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Christian Desire in a Culture of Pornography

Jason Byassee has a great article in the January edition of First Things on the culture of internet pornography.  Here’s just two paragraphs:

“Early Christians were baptized nude. It is one of the most striking images from the early Church, all the more so given our forebears’ supposed repression and our age’s proud liberation. When Paul says we are those who “have stripped off the old self with its practices” and been clothed “with the new self, created according to the likeness of God in true righteousness and holiness,” ancient Christians took the language ­literally enough to remove their outer garments and emerge from the water as naked as the day they were born and then be covered with a white garment, symbolizing the purity of the eighth day of creation.

“Perhaps it should not surprise that ancient Christians were comfortable with earthy talk of nakedness. Many of today’s churches have bought the culture’s lie that religion is not about sex or anything else of much importance. But, as theologian Sarah Coakley has so brilliantly said, ancient Christian reflection on desire shows that Freud is exactly wrong: Talk about God is not repressed talk about sexuality; talk about sex is, in fact, repressed talk about God. To paraphrase C.S. Lewis, porn users are not to be rebuked for desiring too much but for desiring too little.”


  1. Hill wrote:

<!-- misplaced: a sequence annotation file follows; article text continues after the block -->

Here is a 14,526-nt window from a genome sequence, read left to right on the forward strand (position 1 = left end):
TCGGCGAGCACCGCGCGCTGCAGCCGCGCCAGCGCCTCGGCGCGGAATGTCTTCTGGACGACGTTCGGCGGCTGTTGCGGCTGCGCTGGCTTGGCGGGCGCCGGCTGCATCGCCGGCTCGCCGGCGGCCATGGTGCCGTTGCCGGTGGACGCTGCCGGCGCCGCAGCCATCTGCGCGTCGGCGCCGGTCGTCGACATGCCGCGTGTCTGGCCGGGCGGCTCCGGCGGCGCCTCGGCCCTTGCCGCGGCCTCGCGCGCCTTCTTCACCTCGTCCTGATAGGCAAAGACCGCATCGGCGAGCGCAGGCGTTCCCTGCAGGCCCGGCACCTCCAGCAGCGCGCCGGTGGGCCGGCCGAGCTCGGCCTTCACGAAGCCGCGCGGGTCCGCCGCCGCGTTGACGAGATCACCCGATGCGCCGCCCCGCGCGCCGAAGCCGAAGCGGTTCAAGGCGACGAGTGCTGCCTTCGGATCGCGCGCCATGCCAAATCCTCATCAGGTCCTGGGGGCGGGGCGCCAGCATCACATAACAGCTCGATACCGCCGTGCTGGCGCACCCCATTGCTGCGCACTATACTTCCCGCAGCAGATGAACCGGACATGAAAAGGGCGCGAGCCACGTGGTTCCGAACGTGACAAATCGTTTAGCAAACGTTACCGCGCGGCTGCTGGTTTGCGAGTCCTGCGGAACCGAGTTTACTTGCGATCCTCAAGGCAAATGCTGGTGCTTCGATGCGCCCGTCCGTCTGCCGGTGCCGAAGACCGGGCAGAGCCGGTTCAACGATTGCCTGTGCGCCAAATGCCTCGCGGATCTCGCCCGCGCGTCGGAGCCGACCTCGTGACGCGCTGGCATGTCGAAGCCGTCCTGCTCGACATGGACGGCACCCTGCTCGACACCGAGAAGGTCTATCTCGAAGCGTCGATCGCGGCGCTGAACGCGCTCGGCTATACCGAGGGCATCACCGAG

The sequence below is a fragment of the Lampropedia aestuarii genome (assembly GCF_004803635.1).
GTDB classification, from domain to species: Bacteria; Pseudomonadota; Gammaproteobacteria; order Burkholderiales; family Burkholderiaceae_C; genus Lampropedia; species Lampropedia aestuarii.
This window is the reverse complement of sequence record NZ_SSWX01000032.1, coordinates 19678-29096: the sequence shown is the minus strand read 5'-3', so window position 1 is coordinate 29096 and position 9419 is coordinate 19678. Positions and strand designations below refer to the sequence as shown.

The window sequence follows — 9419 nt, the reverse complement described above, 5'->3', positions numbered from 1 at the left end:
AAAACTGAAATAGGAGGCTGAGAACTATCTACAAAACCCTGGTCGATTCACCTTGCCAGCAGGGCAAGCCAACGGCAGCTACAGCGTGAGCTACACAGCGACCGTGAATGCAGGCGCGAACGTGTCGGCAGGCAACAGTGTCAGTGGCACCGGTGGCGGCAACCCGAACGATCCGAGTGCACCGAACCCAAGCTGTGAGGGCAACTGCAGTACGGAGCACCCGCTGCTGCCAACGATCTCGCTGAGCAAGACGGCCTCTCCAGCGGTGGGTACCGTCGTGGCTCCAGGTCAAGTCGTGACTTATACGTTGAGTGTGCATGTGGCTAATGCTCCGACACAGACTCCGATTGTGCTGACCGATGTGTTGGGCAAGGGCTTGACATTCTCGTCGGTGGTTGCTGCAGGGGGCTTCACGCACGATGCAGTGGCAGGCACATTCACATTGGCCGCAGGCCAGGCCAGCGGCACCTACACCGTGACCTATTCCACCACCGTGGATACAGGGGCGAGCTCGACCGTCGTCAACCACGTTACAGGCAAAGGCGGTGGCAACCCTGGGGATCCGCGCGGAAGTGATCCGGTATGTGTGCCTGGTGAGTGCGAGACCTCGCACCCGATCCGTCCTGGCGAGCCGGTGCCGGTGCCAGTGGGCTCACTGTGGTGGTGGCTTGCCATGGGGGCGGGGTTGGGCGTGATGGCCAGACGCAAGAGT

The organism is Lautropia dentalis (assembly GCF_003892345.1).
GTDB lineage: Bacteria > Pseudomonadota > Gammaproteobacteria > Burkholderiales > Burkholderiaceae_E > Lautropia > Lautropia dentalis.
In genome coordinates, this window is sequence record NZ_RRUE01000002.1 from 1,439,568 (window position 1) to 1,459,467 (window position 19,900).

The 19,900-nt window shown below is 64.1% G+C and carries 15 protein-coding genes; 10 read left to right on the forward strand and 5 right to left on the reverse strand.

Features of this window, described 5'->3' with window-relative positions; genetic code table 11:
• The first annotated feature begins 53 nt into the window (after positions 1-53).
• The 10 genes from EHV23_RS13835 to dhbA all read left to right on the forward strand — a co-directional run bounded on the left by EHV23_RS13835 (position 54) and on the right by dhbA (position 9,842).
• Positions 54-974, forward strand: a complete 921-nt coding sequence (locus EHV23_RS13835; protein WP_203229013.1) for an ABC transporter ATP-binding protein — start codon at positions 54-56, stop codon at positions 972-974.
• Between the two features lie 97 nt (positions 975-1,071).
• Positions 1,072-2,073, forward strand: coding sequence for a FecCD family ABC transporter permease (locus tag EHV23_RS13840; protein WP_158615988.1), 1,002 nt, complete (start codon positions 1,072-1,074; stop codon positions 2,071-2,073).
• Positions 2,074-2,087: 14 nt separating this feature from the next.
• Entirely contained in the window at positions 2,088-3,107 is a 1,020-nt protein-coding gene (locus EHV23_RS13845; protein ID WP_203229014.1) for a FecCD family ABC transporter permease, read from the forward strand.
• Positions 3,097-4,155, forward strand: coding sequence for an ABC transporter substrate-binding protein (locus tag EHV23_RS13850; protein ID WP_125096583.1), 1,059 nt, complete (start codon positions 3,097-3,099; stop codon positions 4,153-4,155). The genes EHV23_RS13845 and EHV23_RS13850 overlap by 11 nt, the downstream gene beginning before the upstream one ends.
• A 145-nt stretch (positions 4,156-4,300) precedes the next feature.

Thanks for bringing this up. This is without a doubt the most underestimated detrimental social force in the modern world. We ignore it at our absolute peril. Hart has an article on the pornography culture in The New Atlantis that is also very good:

    Tuesday, April 29, 2008 at 2:56 pm | Permalink
  2. Salima wrote:

    This is EXACTLY what’s brought up in the movie “JESUS WAS A TERRORIST” and in the book “ZEN AND THE ART OF PORNOGRAPHY” – fascinating coincedence!

    Tuesday, April 29, 2008 at 4:50 pm | Permalink
  3. Craig Carter wrote:

    That is a brilliant quote from Coakley. It utterly shatters so many modern assumptions. Good thoughts.

    Tuesday, April 29, 2008 at 7:07 pm | Permalink
  4. Halden wrote:

    Agreed. Yet one more reason why I need to finally buckle down and purches Powers and Submissions.

    Tuesday, April 29, 2008 at 7:27 pm | Permalink
  5. Thanks Halden. This is especially important in an era where even seminary professors tell future struggling pastors to “cut back” on their pornography if they must, simply for pragmatic reasons of saving face with one’s family or church. Fundamentally, the desire for consuming pornography is deemed as a necessary and good desire, and so being liberated from Christian anti-sexuality means being liberated for self-healing (or self-centered) sexuality – i.e., pornography. But as you point out, our sexuality is far greater than the world has to offer.

    1 Peter 5:5b talks about being clothed in humility, but the image is of being sparsely clothed, of being open and vulnerable. The Christian fruit of humility should harken back to our baptism precisely in the image Coakley has resourced of our nakedness before God and the purification we receive there.

    Thursday, May 1, 2008 at 9:27 am | Permalink

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